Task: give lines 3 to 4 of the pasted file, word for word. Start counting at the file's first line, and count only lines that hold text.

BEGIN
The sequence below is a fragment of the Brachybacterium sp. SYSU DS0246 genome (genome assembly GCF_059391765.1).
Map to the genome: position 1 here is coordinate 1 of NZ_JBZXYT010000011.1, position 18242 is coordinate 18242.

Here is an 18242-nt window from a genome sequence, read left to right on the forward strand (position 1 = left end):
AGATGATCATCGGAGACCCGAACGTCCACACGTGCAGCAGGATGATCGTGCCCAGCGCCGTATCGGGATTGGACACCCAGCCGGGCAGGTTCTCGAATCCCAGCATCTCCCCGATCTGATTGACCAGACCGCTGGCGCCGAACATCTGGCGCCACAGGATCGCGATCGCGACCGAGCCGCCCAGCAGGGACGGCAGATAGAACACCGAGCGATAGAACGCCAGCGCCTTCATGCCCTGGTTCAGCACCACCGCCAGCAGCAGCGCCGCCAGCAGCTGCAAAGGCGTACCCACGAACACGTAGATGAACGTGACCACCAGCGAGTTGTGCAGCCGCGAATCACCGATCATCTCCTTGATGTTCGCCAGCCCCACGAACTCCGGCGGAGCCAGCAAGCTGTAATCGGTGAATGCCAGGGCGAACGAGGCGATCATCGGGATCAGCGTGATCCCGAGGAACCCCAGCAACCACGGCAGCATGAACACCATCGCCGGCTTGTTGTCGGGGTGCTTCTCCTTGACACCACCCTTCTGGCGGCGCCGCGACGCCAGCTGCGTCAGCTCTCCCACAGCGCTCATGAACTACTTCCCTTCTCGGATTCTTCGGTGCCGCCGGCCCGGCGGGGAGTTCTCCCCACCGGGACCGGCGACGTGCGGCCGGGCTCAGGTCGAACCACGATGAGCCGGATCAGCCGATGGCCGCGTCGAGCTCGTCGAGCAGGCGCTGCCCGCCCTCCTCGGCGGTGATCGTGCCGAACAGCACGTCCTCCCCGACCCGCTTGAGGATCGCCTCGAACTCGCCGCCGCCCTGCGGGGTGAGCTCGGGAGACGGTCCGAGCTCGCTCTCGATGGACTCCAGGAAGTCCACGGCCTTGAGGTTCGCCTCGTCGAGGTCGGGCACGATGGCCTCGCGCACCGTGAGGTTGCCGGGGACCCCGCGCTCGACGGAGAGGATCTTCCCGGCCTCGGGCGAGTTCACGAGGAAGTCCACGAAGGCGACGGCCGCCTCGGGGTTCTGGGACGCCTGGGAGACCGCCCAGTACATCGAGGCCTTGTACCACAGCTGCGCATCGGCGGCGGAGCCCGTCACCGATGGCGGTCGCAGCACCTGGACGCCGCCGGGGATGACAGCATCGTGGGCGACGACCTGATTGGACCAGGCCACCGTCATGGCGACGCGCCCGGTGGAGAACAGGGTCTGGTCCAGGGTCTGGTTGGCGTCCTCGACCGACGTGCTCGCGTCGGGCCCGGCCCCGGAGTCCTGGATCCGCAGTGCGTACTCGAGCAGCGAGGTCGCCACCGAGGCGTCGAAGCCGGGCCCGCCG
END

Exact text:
Here is an 18242-nt window from a genome sequence, read left to right on the forward strand (position 1 = left end):
AGATGATCATCGGAGACCCGAACGTCCACACGTGCAGCAGGATGATCGTGCCCAGCGCCGTATCGGGATTGGACACCCAGCCGGGCAGGTTCTCGAATCCCAGCATCTCCCCGATCTGATTGACCAGACCGCTGGCGCCGAACATCTGGCGCCACAGGATCGCGATCGCGACCGAGCCGCCCAGCAGGGACGGCAGATAGAACACCGAGCGATAGAACGCCAGCGCCTTCATGCCCTGGTTCAGCACCACCGCCAGCAGCAGCGCCGCCAGCAGCTGCAAAGGCGTACCCACGAACACGTAGATGAACGTGACCACCAGCGAGTTGTGCAGCCGCGAATCACCGATCATCTCCTTGATGTTCGCCAGCCCCACGAACTCCGGCGGAGCCAGCAAGCTGTAATCGGTGAATGCCAGGGCGAACGAGGCGATCATCGGGATCAGCGTGATCCCGAGGAACCCCAGCAACCACGGCAGCATGAACACCATCGCCGGCTTGTTGTCGGGGTGCTTCTCCTTGACACCACCCTTCTGGCGGCGCCGCGACGCCAGCTGCGTCAGCTCTCCCACAGCGCTCATGAACTACTTCCCTTCTCGGATTCTTCGGTGCCGCCGGCCCGGCGGGGAGTTCTCCCCACCGGGACCGGCGACGTGCGGCCGGGCTCAGGTCGAACCACGATGAGCCGGATCAGCCGATGGCCGCGTCGAGCTCGTCGAGCAGGCGCTGCCCGCCCTCCTCGGCGGTGATCGTGCCGAACAGCACGTCCTCCCCGACCCGCTTGAGGATCGCCTCGAACTCGCCGCCGCCCTGCGGGGTGAGCTCGGGAGACGGTCCGAGCTCGCTCTCGATGGACTCCAGGAAGTCCACGGCCTTGAGGTTCGCCTCGTCGAGGTCGGGCACGATGGCCTCGCGCACCGTGAGGTTGCCGGGGACCCCGCGCTCGACGGAGAGGATCTTCCCGGCCTCGGGCGAGTTCACGAGGAAGTCCACGAAGGCGACGGCCGCCTCGGGGTTCTGGGACGCCTGGGAGACCGCCCAGTACATCGAGGCCTTGTACCACAGCTGCGCATCGGCGGCGGAGCCCGTCACCGATGGCGGTCGCAGCACCTGGACGCCGCCGGGGATGACAGCATCGTGGGCGACGACCTGATTGGACCAGGCCACCGTCATGGCGACGCGCCCGGTGGAGAACAGGGTCTGGTCCAGGGTCTGGTTGGCGTCCTCGACCGACGTGCTCGCGTCGGGCCCGGCCCCGGAGTCCTGGATCCGCAGTGCGTACTCGAGCAGCGAGGTCGCCACCGAGGCGTCGAAGCCGGGCCCGCCG